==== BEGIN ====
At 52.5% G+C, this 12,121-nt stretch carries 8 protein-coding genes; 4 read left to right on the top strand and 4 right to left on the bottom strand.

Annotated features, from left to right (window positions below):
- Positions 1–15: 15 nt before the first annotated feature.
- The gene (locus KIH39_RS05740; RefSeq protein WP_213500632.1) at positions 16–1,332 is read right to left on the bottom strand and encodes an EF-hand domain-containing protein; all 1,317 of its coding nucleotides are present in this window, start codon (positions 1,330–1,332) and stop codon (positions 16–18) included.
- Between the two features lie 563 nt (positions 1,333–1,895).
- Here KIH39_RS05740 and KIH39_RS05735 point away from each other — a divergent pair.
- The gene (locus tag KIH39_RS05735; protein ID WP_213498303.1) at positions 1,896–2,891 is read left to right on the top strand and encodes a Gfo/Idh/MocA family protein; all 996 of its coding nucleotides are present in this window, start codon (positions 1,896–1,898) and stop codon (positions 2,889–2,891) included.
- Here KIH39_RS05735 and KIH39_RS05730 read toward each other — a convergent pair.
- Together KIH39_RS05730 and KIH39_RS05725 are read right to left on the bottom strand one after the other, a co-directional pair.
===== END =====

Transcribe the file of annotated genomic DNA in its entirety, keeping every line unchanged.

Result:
At 52.5% G+C, this 12,121-nt stretch carries 8 protein-coding genes; 4 read left to right on the top strand and 4 right to left on the bottom strand.

Annotated features, from left to right (window positions below):
- Positions 1–15: 15 nt before the first annotated feature.
- The gene (locus KIH39_RS05740; RefSeq protein WP_213500632.1) at positions 16–1,332 is read right to left on the bottom strand and encodes an EF-hand domain-containing protein; all 1,317 of its coding nucleotides are present in this window, start codon (positions 1,330–1,332) and stop codon (positions 16–18) included.
- Between the two features lie 563 nt (positions 1,333–1,895).
- Here KIH39_RS05740 and KIH39_RS05735 point away from each other — a divergent pair.
- The gene (locus tag KIH39_RS05735; protein ID WP_213498303.1) at positions 1,896–2,891 is read left to right on the top strand and encodes a Gfo/Idh/MocA family protein; all 996 of its coding nucleotides are present in this window, start codon (positions 1,896–1,898) and stop codon (positions 2,889–2,891) included.
- Here KIH39_RS05735 and KIH39_RS05730 read toward each other — a convergent pair.
- Together KIH39_RS05730 and KIH39_RS05725 are read right to left on the bottom strand one after the other, a co-directional pair.